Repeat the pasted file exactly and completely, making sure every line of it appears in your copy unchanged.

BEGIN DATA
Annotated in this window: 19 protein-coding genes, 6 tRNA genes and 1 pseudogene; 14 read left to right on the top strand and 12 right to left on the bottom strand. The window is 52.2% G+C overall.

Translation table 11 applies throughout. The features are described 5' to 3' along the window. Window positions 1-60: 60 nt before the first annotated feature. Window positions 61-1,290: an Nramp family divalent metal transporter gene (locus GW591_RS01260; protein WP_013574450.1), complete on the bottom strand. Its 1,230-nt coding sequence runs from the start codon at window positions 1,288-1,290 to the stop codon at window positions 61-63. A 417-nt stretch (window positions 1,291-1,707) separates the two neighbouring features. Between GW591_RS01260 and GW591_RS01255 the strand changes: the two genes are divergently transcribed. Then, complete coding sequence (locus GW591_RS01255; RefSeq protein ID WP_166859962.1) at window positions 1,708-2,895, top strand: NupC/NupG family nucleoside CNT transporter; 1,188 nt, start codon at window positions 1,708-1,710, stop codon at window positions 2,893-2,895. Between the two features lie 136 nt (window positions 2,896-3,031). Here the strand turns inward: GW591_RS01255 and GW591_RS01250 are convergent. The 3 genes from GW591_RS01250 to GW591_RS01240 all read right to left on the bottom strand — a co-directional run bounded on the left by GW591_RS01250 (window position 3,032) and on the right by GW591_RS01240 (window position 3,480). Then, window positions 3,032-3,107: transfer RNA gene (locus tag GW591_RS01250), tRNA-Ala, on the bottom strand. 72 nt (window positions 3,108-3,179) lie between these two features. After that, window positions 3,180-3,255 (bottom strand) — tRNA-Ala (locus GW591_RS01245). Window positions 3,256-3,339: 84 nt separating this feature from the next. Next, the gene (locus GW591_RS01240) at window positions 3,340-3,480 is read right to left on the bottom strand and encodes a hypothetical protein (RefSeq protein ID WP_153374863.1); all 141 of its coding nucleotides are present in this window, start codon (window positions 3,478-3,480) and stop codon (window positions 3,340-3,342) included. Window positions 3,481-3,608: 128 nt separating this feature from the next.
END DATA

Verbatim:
Annotated in this window: 19 protein-coding genes, 6 tRNA genes and 1 pseudogene; 14 read left to right on the top strand and 12 right to left on the bottom strand. The window is 52.2% G+C overall.

Translation table 11 applies throughout. The features are described 5' to 3' along the window. Window positions 1-60: 60 nt before the first annotated feature. Window positions 61-1,290: an Nramp family divalent metal transporter gene (locus GW591_RS01260; protein WP_013574450.1), complete on the bottom strand. Its 1,230-nt coding sequence runs from the start codon at window positions 1,288-1,290 to the stop codon at window positions 61-63. A 417-nt stretch (window positions 1,291-1,707) separates the two neighbouring features. Between GW591_RS01260 and GW591_RS01255 the strand changes: the two genes are divergently transcribed. Then, complete coding sequence (locus GW591_RS01255; RefSeq protein ID WP_166859962.1) at window positions 1,708-2,895, top strand: NupC/NupG family nucleoside CNT transporter; 1,188 nt, start codon at window positions 1,708-1,710, stop codon at window positions 2,893-2,895. Between the two features lie 136 nt (window positions 2,896-3,031). Here the strand turns inward: GW591_RS01255 and GW591_RS01250 are convergent. The 3 genes from GW591_RS01250 to GW591_RS01240 all read right to left on the bottom strand — a co-directional run bounded on the left by GW591_RS01250 (window position 3,032) and on the right by GW591_RS01240 (window position 3,480). Then, window positions 3,032-3,107: transfer RNA gene (locus tag GW591_RS01250), tRNA-Ala, on the bottom strand. 72 nt (window positions 3,108-3,179) lie between these two features. After that, window positions 3,180-3,255 (bottom strand) — tRNA-Ala (locus GW591_RS01245). Window positions 3,256-3,339: 84 nt separating this feature from the next. Next, the gene (locus GW591_RS01240) at window positions 3,340-3,480 is read right to left on the bottom strand and encodes a hypothetical protein (RefSeq protein ID WP_153374863.1); all 141 of its coding nucleotides are present in this window, start codon (window positions 3,478-3,480) and stop codon (window positions 3,340-3,342) included. Window positions 3,481-3,608: 128 nt separating this feature from the next.